This just off the morning news wires: "Though the week got off to a mixed start, the record books remain wide open this morning with the Dow seeking to extend a record Tuesday winning streak currently at 16. The Dow has not fallen on a Tuesday since January 8. The S&P 500, meanwhile, comes off yet another record close, with the Nasdaq chalking up a 12-1/2 year closing high."
Okay, so bully bully for them.
But at the same time, when the wealthiest Americans, including the owners of large farming conglomerates, are doing better than any time in recorded history, why is our Congress considering cutting the Supplemental Nutritional Assistance Program (SNAP, or food stamps) by more than $20 billion dollars over the next decade?
I think the most obvious reason is a complete disconnect from the realities of the lives that the governed live as opposed to the lives lived by the people they govern. According to the Center for Responsive Politics, the average wealth of a Congress person is around $14 million. How in the world are they supposed to relate to or understand what on an average day 50 million of their fellow citizens experience: food insecurity -- not knowing if, or when, you might get your next meal.
They can't. But it's not their damn country, it's ours.
Even though I have received them, I am not in favor of food stamps. I think that a nation like the USA, with its enormous wealth, should be able to create an economy that provides its working citizens with enough income to afford to buy their own food.
Even though that's not the way it is right now, I would like to alert you to a progressive trend toward agricultural and financial independence taking place among some legislators in the Congress.
They need our support or otherwise big money, as usual, will snuff out their ideas.
Here's one: Senator Sherrod Brown (D-OH) has introduced a critical amendment that
would have a transformative impact on our food and farm system. It's called the National Sustainable Agriculture Coalition amendment and is aimed at encouraging food and agriculture market development,
entrepreneurship, and education. The Brown amendment to the 2013 Farm Bill would help create a better future for our nation’s food supply by aiding small farmers to grow healthy foodstuffs for local populations -- while at the same timed increasing employment in those same communities.Senator Brown: “By increasing access to fresh, local foods, we can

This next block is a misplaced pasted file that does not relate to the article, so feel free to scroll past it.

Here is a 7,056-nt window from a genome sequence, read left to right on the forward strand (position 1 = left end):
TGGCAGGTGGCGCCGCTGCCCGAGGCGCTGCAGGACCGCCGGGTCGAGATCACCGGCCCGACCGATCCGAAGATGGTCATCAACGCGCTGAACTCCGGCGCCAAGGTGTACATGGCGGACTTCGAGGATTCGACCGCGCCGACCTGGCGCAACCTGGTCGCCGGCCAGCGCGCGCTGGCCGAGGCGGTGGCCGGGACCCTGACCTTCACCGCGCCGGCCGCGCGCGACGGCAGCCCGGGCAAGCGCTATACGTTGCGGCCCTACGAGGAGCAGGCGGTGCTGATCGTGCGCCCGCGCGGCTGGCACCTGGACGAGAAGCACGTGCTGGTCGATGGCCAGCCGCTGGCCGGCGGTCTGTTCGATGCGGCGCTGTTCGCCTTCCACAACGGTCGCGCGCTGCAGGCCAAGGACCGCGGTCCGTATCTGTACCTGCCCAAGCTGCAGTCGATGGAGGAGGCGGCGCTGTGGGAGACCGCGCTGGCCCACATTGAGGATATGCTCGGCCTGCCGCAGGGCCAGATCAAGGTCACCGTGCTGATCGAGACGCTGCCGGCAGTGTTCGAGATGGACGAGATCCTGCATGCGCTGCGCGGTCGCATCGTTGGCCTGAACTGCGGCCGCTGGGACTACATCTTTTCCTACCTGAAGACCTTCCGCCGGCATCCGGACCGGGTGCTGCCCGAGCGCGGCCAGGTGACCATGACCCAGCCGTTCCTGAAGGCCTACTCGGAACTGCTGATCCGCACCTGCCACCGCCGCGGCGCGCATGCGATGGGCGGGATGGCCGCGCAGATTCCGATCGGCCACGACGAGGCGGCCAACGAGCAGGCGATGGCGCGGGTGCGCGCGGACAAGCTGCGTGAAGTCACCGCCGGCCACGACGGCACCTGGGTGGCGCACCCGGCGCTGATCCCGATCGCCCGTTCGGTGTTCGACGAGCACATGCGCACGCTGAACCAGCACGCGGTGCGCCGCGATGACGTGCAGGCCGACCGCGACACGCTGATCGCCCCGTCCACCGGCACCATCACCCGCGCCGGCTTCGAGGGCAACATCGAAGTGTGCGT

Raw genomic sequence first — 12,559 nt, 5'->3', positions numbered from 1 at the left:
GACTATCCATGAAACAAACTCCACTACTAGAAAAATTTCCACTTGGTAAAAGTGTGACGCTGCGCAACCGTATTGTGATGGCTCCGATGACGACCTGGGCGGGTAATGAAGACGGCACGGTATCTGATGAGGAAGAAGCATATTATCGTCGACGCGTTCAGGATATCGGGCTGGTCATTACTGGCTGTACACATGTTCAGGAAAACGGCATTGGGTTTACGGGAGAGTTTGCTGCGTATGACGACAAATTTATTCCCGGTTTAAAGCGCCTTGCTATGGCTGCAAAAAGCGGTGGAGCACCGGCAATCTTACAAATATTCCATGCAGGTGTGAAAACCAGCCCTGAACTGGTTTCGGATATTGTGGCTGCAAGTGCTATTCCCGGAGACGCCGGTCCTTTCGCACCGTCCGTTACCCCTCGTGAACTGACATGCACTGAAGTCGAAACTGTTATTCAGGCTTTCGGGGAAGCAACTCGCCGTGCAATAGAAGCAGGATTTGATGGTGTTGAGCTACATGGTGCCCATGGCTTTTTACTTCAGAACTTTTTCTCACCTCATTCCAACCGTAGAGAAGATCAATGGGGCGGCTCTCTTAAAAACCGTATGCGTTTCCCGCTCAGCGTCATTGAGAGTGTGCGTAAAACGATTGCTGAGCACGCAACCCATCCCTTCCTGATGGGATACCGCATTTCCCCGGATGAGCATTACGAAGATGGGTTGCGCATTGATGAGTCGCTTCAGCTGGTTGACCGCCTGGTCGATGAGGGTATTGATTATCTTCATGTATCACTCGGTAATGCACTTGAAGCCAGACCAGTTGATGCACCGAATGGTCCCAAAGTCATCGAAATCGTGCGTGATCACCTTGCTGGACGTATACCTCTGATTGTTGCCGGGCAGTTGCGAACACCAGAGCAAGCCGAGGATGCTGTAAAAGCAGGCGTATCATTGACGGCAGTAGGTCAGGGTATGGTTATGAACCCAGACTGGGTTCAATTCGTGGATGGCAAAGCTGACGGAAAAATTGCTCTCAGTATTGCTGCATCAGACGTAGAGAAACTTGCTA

expand markets for agricultural producers around the country
while improving health, creating jobs, and strengthening our economy.”
Another equally important bill is called The Local Farms, Food and Jobs Act of 2013.
This bill, if passed by Congress , would increase support for farmers who are growing
organic and sustainably produced fruits, vegetables, meats and other
healthy foods for local and regional markets. It would also increase
access to these healthy foods in underserved communities.
So the news is not all bleak, but one must support these innovative legislative initiatives less they get bowled over by well-heeled lobbyists for large argri-businesses.
I'll repeat it more more time, like a cheesy cheerleader: It's our country, not theirs!
One small way you can participate is by signing a petition I created with Noelani Musicaro, a food-security activist, to Reform the Farm Bill of 2013 by including progressive legislative measures that will give us increased food and job security, not less.
Please read & sign: A Petition to Reform The 2013 Farm Bill
Please also support and join my Facebook group, Advocate for Economic Fairness!
And please also check out Noelani Musicaro's Facebook page: Figlie di Fortuna
Be well! Stay healthy! And fight the good fight! -- Rah! Rah! Rah!